According to Joel Coen at the New York Film Festival premiere, “Of all the heterosexual relationships in Shakespeare there are a lot of good ones, but there’s only really one good marriage.  And that’s the marriage of Macbeth and Lady Macbeth.  They happen to be plotting to kill someone, but the marriage is good.”  Shakespeare’s Macbeth is his shortest tragedy and his most fatalistic play, exuding an excess of blood and carnage, filled with murder, foul play, and a grim atmosphere of doom in the air, adapted into more than 25 different movies since 1908, though easily the standouts are Orson Welles’ minimalistic 1948 version that is stripped down and heavy on the visuals, creating a picture of austerity, fog-laden and barren, with macabre overtones, coming after his all-black theatrical production in 1936 entitled Voodoo Macbeth, moving the setting from Scotland to a fictional Caribbean island, much like Paul Robeson doing Eugene O’Neill’s one-act play in The Emperor Jones (1933),  This was followed by Kurosawa’s THRONE OF BLOOD (1957), which may be the most successful film version, though it departs from the specifics of the play, told through a cultural shift into Noh theater, which elevates the egoistic qualities of Macbeth, forever losing himself in misty forests shrouded in fog, believing he is invincible due to the witches’ prophecy, even while the world around him turns into utter chaos, falling into a devastating picture of existential turmoil, with everyone around him trying to save themselves, subject to an incessant volley of arrows that eventually leads to his doom.  Roman Polanski’s MACBETH (1971), filmed in the aftermath of the gruesome Sharon Tate murder by the Charles Manson gang, is one of the darker and bloodier adaptations, seemingly shot in the mud of the medieval age, accentuating nudity and grotesque violence, while Béla Tarr’s MACBETH (1983) made-for-television consisted of only two lengthy shots, the first shot (before the main title) is five minutes long, the second 67 minutes long, streamlined to only 72-minutes, while more recently Justin Kurzel’s MACBETH (2015) featured big named stars Michael Fassbender and Marion Cotillard in an arthouse version that seemed to accentuate a bloodbath on the battlefield, receiving critical praise, but was a dud at the box office, so few actually saw it.  Joel Coen’s rendition resembles the austerity of Welles, but the mindset of Kurosawa, a film that brings the illusory nature of power into even sharper focus, using theatrical devices, like a direct address or asides to the audience, and veterans of the Royal Shakespeare Company, leading to an exquisitely filmed black and white version by French cinematographer Bruno Delbonnel, with so much of the film shot in shadows, compressed in size to the boxed-in 4:3 aspect ratio which only escalates the psychological dilemma of enveloping claustrophobia, with Stefan Dechant’s minimalist production design which is nothing less than stunning, an ominous and simply extraordinary sound design by Craig Burkey, and an equally phenomenal musical score by Carter Burwell.  All these things add to a uniquely compelling cinematic version of one of the best Shakespeare plays, certainly his darkest and gloomiest, yet the experience is positively exhilarating from start to finish, sure to be studied by film schools in the future.  Certainly one of the things that stands out is the exactness of the opening title sequence, in perfect precision with the music, much like Kubrick’s 2001: A Space Odyssey (1968) title sequence - YouTube (1:58).  Starring Denzel Washington as a calmer and more reflective Macbeth, known for his military exploits, yet remains surprisingly indecisive, where it’s not often this actor plays a deranged killer, a marked difference when it comes to an appeal to our sympathies, and Frances McDormand as his conniving Lady Macbeth, basically serving as Iago to her husband, planting the seeds of evil, yet the old world 17th century language of the play may actually be the weakest element, as the stunning visual presentation marks this as one for the ages, using a highly stylized aesthetic that is an altogether different look for the Coens.  Curiously, in the very first Coen brother film, Blood Simple (1984), starring a very young Frances McDormand at age 27, a murder was committed, but much like this film, trying to wipe it away becomes one’s worst nightmare, as it only aggravates the deepening torment building inside.  The essence of Macbeth may be captured in the words of 19th century American transcendentalist Henry David Thoreau, “Men are probably nearer to the essential truth in their superstitions than in their science.”  One only needs to evaluate the transformation of the American Republican Party into rabid delusions and conspiracy theories under Trump, where appearance represents the new reality, a tweet, a catchy phrase, a sound bite for television, which can rapidly spread to mean just about anything in the minds of the listener, hearing only what they want to hear, thus becoming a rallying cry for freedom.  Similarly, the character of Macbeth is transformed by witchcraft, as early in the play a witches’ prophecy leads Macbeth to believe he will become King of Scotland, yet how this plays out in his mind becomes the emphasis of the storyline, resorting to a notorious sleepwalking scene, hallucinations, and murderous delusions of grandeur, where the imagination of the protagonist runs wild, providing chilling testimony to the moral limits, or lack thereof, of the human condition, which must have frightened the playwright when conceiving the story, and should terrify any audience witnessing the play, as it similarly relies upon the horror of our imaginations, where the full effects of the tragedy is how it plays out in our own minds.  

The first Coen brother film to be directed without the other brother’s involvement, having a limited theatrical release prior to streaming on Apple TV+, shot entirely on sound stages, it evokes the murky netherworld atmosphere of Dreyer’s VAMPYR (1932).  Unlike other Shakespeare villainous protagonists like Richard III, Iago, or Edmund, who all delight in their own wickedness, Macbeth broods in his own suffering, knowing what he does is evil, and that the future will bring even worse.  It takes a certain audacity to write a tragedy around a murderer and tyrant, who initially seems so different than any of the rest of us, yet like Hamlet, Macbeth dominates the play, where there is nowhere else to turn, with viewers literally consumed by the vile contamination of his character.  Lady Macbeth has her own villainous ambitions, and is a co-conspirator in his murders, yet she is killed off early in the final Act, leaving Macbeth alone to wreak havoc until the tragic finale, both unable to wipe the blood from their hands, both literally and figuratively, surrounded only by secondary characters who are never individualized, leaving viewers feeling complicit in his foul deeds, sharing the same space together, joined in spirit, sullied by the same treachery.  Macbeth is a companion piece to Dostoyevsky’s Crime and Punishment, each a prolonged nightmare lifted into the realm of art, as in each the protagonist is hounded by their own guilt, and the ripple effect it has even within our own collective souls, becoming studies of evil through murder.  Perhaps it’s appropriate, then, that the shocking opening of this film is a percussive strike, like turning on a light switch, followed by a quick shift to a white screen, a sign of innocence, held for some length, before ravens begin to swoop and circle overhead, diving in and out of the clouds, resembling the Dementors in Harry Potter lore.  Stripped of everything but the essentials, this is abstract, modernist theater, where Macbeth’s castle has tall rectangles and arches, with strong diagonals, and an open ceiling high above with a bird’s eye view weighing down on the characters below, providing an oppressive look that at times resembles Fritz Lang’s METROPOLIS (1927), where the stage is a mere outline, more suggestive than real, a visual construction that challenges viewers to look at the film differently, providing texture rather than a built set, allowing the minds of viewers to fill in the rest.  Nowhere is this more apparent than in the witches’ sequence, which may as well be taking place on the surface of the moon, as it’s a white, sandy surface with no vegetation anywhere in sight, shrouded in a white mist, with all three witches played by Kathryn Hunter, looking thin and ghoulish, more like an apparition than real, a lone figure standing before a water pond, generating two shadows, blending two voices that merge into three, issuing her prophecy to Macbeth and Banquo (Bertie Carvel), returning victors in war, proclaiming that someday Macbeth will be King, yet Banquo will father a line of kings.  This entire sequence resembles a dream, or a hallucination, yet both men are clearly affected by what they hear, felt to the core like a Biblical proclamation, where there is little doubt it will come true.  As they are welcomed back by King Duncan (Brandon Gleeson), the traitorous Thane of Cawdor is executed, with Macbeth assuming his title, with the King naming his own son Malcolm (Henry Melling) as Prince, which irks Macbeth, blocking his line of ascension to the throne.  When Duncan spends the night at Macbeth’s castle, Macbeth and Lady Macbeth conjure a deadly plan to hasten his ascension, believing their cause is just, as they’re only following the prophecy, yet in their haste, they fail to consider alternative meanings, hearing only a partial truth, taking the words literally, willfully deceiving themselves in their zealous rush to power, a fatal mistake.  Lady Macbeth drugs the guards, allowing free entry for Macbeth, who has a lengthy soliloquy summoning his courage, filled with existential torment, drawing inspiration from the image of a dagger leading to the King’s chambers, as if guiding him to his destiny, with day turning into night in a single shot.  Even afterwards when Lady Macbeth grows frustrated at what he failed to do, she is forced to return to the scene of the crime, placing bloody daggers in the hands of the inert guards.  Both are plagued by visions of blood afterwards.  Thinking it is one thing, but carrying it out is another matter, as the act of murder carries consequences not easily forgotten.  At dawn, Macduff (Corey Hawkins) discovers the body, with Macbeth murdering the disoriented guards, claiming they are to blame for the betrayal of the King.  In the chaos that ensues, Malcolm and Duncan’s two sons escape to England, and later Macduff, while Macbeth assumes the throne as the new King of Scotland.  However, the fact that those who fled miraculously survived is the stuff of Macbeth’s nightmares, which to a large extent sets the tone for the film.  No one else in Shakespeare is so entirely engulfed in the occult, with the witches seemingly drawn to him, playfully preoccupied by his overly susceptible mindset, as if toying with him for their own amusement, often disguising themselves or changing shapes to widen their influence.  His propensity for psychic visions, however, has a drastic effect on the audience, overwhelmed, perhaps, by how weakly he resists their supernatural influence, instead embracing them fully, something that might cause a reasonable man to hesitate.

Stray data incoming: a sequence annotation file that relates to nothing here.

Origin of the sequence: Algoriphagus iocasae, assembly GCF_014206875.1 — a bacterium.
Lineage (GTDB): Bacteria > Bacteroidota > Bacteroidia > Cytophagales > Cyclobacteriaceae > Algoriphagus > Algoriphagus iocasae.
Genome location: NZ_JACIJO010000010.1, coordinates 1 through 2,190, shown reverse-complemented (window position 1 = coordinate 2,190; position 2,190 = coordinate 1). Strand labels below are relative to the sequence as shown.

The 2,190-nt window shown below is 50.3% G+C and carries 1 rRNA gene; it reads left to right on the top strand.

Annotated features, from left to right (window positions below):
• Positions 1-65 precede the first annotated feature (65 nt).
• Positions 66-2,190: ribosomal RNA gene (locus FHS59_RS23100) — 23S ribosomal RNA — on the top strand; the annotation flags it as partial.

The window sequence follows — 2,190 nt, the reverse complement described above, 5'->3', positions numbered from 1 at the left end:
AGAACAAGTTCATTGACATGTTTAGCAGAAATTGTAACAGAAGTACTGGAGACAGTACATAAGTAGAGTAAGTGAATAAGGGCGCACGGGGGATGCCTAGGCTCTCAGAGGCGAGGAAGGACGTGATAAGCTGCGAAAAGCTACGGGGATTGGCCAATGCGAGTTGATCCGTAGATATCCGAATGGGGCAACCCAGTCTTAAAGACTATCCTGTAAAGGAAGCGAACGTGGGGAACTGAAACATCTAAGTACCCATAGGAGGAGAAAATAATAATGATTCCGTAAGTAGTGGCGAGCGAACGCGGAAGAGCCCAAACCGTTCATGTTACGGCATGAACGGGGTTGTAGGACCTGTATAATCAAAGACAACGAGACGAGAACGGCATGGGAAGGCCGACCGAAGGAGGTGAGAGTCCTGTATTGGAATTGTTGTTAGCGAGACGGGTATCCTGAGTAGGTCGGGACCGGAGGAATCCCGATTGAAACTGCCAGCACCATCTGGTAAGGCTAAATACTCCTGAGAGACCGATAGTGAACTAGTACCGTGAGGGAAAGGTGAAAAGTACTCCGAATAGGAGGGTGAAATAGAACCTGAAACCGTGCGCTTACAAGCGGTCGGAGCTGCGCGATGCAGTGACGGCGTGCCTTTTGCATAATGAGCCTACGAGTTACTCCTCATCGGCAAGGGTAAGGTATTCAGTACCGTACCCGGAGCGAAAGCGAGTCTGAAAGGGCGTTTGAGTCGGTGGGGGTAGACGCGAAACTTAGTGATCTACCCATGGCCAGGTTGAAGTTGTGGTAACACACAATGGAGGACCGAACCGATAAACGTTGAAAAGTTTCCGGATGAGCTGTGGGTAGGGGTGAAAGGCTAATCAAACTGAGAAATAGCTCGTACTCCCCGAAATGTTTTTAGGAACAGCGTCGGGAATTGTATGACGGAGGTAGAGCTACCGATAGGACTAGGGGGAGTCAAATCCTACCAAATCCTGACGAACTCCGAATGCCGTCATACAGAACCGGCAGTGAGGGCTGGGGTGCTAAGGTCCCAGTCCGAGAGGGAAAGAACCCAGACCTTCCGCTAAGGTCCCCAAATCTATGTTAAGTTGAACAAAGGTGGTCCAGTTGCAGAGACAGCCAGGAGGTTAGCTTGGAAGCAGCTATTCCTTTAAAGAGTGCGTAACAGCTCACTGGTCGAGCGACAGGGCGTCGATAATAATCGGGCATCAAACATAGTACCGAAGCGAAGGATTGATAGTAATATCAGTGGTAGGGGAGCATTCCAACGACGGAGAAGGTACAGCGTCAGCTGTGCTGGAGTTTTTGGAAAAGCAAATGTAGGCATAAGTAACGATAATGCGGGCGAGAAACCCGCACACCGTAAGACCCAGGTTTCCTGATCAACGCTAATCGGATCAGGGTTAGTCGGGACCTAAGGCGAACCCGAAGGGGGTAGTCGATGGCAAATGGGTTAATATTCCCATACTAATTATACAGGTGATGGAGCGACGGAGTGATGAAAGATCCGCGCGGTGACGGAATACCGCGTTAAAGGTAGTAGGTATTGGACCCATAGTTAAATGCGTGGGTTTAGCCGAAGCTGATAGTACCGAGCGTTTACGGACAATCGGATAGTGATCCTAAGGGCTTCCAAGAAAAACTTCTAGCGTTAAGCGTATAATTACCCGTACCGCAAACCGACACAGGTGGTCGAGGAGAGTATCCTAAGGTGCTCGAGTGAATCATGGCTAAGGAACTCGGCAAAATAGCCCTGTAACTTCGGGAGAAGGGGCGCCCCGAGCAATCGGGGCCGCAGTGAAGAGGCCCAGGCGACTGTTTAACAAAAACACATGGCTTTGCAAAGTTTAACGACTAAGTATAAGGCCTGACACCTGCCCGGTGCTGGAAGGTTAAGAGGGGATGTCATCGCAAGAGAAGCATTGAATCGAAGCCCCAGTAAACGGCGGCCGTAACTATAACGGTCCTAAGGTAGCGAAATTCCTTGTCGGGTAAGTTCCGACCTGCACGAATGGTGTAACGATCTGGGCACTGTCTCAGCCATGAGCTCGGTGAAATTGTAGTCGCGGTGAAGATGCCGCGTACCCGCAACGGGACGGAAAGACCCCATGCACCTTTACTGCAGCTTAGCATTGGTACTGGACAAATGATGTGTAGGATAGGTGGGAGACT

Aware of the prophecy, Banquo also tries to escape, but is murdered by thugs hired by Macbeth, while Fleance, Banquo’s son, is strangely allowed to escape by Ross (Alex Hassell), also known as the Third Murderer, supposedly an ally of Macbeth (though in some versions this role was reserved for Macbeth himself, in disguise), yet he cleverly exhibits ulterior motives, a role figuring more prominently in this version.  What follows is an intense scrutiny of the deep recesses of the subconscious, climbing through a labyrinthian maze of illusions and dreams, where an enveloping darkness pervades every aspect of what we see, often shot at odd angles to accentuate the degree of irrationality.  Both Macbeth and his wife fall into psychological turmoil for what they’ve done, with Macbeth the first to grow delirious at a royal dinner, imagining seeing the ghost of Banquo, fighting him off before the invited guests, who see nothing but a King stark raving mad, like Don Quixote tilting at windmills, apparently seeing things that aren’t there, like fending off a menacing raven, with Lady Macbeth opening the window allowing the raven to escape.  Embarrassed by what she sees, Lady Macbeth dismisses the guests while sedating her husband, yet rather than having a calming effect, Macbeth is visited by witches in the rafters, conjuring up visions of Fleance offering warning signs to beware Macduff, proclaiming he will be King until Birnam Wood come to Dunsinane, and that he shall be harmed by no man born of a woman.  Macbeth is Shakespeare’s most internalized drama, where the character is a rush of nervous irritability veering towards a heart of darkness, confronting unknown realms where fears rush in, filled with hysterical passion, where the thunderous pounding at the door, and the tolling of the bell, seem to anticipate anxiety and dread, as if summoned from the depths of the subconscious, using a German Expressionist look to exemplify his growing anguish.  The stylishness of the film is a stark contrast between black and white, where the geometric design of the castle reveals a cold interior, haunted by the shadowy nature of the figures seen, with exaggerated flourishes that exacerbate the forbidding nature of what we see.  What makes this so cinematic is that Macbeth is a visionary drama, where the protagonist views himself as an involuntary seer, viewed almost through the occult, fully open to the mischievously playful spirits of A Midsummer Night’s Dream or The Tempest, where the blurring of identity through fantasy takes on a different persona.  Lady Macbeth, for instance, is considerably more enterprising than her husband, yet she falls into a psychic decline, where their monstrous ambitions to the throne seem grotesquely inadequate, made worse by having no child to inherit the throne, as what led them to believe they in any way deserved the crown?  What in either one of them ever pondered a single thought about serving or benefiting others?  The narrowness of their vision couldn’t be more unwavering and absolute, thinking only of themselves, and be damned of all others.  In the play, their lust for the throne is mirrored by their sexual desire, becoming one and the same, though the older age of the actors may explain their understated, more world-weary approach, both in their mid-60’s (by comparison, Welles was 33 as Macbeth, his Lady Macbeth was 37, in Kurosawa, Macbeth was 36, his Lady Macbeth was 39, while in the Polanski version, Macbeth was 28, his Lady Macbeth was 26), deflecting the sexual aspect and instead focusing on being childless, which seems to be an emotional fissure between them, still grieving over a lost child, where the crown instead of an heir will be their final legacy, actually changing the order of some of the dialogue to accentuate this heartbreak, yet it is lust just the same, even as it evolves into a lust for blood.  The royal couple falls apart once he ascends to the throne, while she angrily makes references to his deteriorating interest, which leads to a futile sense of personal exasperation, seen sleepwalking at night, where she lays open her guilty conscience, leaving servants astonished and appalled.  Of all of Shakespeare’s protagonists, Macbeth exhibits the least amount of free will, drifting passively along on a perilous wave of fate, where his invincibility, determined by the witches’ prophecy, makes him do the things he does, murdering all his rivals to the throne, none more brutal than Macduff’s wife and children, yet somehow believing that’s in his best interest.  Lady Macbeth, on the other hand, is the personification of free will, that is until she cracks, leaving him suffocating in the void of his own emptiness, Tomorrow, and tomorrow, and tomorrow - Scene from The Tragedy of Macbeth (2021) YouTube (1:01).  Her collapse only makes him more paranoid and fearful, sapping him of all his strength, no longer able to distinguish illusion from reality, losing himself in his own murderous delirium.  The darkest Shakespearean design is the economy of this work, where Macbeth’s fall comes quickly, with much of the action taking place at night, where Macbeth turns into a visionary maniac, obsessed, it seems, by the surrounding disharmony of the universe, eventually forfeiting his humanity, as the film progresses towards its catastrophic conclusion.  Part of the ultimate terror is realizing just how rapidly Macbeth succumbs to his own delusions, with the film racing towards its inevitable finale, jumpstarted here with Hitchcockian aplomb by opening that castle window, with all the leaves of Birnam Wood flying in with an apocalyptic force.  Seemingly sucking all the air out of the room, more and more he seems to lose all cognitive powers, blinded by his venomous ambition, leaving him numb to the winds of fate, which take him where they may, leaving him a shell of his former self.  When Ross reveals the news of his family to Macduff, he grows so incensed in anger that he demands retribution for the crime, joining forces with Malcolm in leading English forces against the tyrannical despot, with Macduff declaring he is not born of a woman but instead “untimely ripped,” fulfilling the prophecy, taking us down that final descent into Hell, completely in simpatico with Colonel Kurtz at the end of APOCALYPSE NOW (1979), with a massive flock of screeching birds entirely blocking off the light, quickly darkening the screen to black.